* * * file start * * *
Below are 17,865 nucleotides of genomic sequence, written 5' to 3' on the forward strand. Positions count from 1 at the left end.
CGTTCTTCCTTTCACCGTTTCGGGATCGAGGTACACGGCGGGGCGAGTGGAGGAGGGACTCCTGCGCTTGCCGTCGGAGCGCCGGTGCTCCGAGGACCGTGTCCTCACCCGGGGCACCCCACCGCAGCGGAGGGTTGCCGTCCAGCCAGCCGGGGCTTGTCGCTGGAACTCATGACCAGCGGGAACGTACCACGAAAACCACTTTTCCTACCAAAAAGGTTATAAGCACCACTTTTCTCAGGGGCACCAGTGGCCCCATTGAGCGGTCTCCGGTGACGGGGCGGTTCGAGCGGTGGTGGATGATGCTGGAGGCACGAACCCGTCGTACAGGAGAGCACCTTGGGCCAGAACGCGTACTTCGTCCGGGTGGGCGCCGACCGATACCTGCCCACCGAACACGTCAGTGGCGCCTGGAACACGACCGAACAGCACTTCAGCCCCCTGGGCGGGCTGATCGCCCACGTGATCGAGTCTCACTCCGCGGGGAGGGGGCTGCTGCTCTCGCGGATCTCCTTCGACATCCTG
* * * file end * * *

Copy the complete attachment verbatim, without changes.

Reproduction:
Below are 17,865 nucleotides of genomic sequence, written 5' to 3' on the forward strand. Positions count from 1 at the left end.
CGTTCTTCCTTTCACCGTTTCGGGATCGAGGTACACGGCGGGGCGAGTGGAGGAGGGACTCCTGCGCTTGCCGTCGGAGCGCCGGTGCTCCGAGGACCGTGTCCTCACCCGGGGCACCCCACCGCAGCGGAGGGTTGCCGTCCAGCCAGCCGGGGCTTGTCGCTGGAACTCATGACCAGCGGGAACGTACCACGAAAACCACTTTTCCTACCAAAAAGGTTATAAGCACCACTTTTCTCAGGGGCACCAGTGGCCCCATTGAGCGGTCTCCGGTGACGGGGCGGTTCGAGCGGTGGTGGATGATGCTGGAGGCACGAACCCGTCGTACAGGAGAGCACCTTGGGCCAGAACGCGTACTTCGTCCGGGTGGGCGCCGACCGATACCTGCCCACCGAACACGTCAGTGGCGCCTGGAACACGACCGAACAGCACTTCAGCCCCCTGGGCGGGCTGATCGCCCACGTGATCGAGTCTCACTCCGCGGGGAGGGGGCTGCTGCTCTCGCGGATCTCCTTCGACATCCTG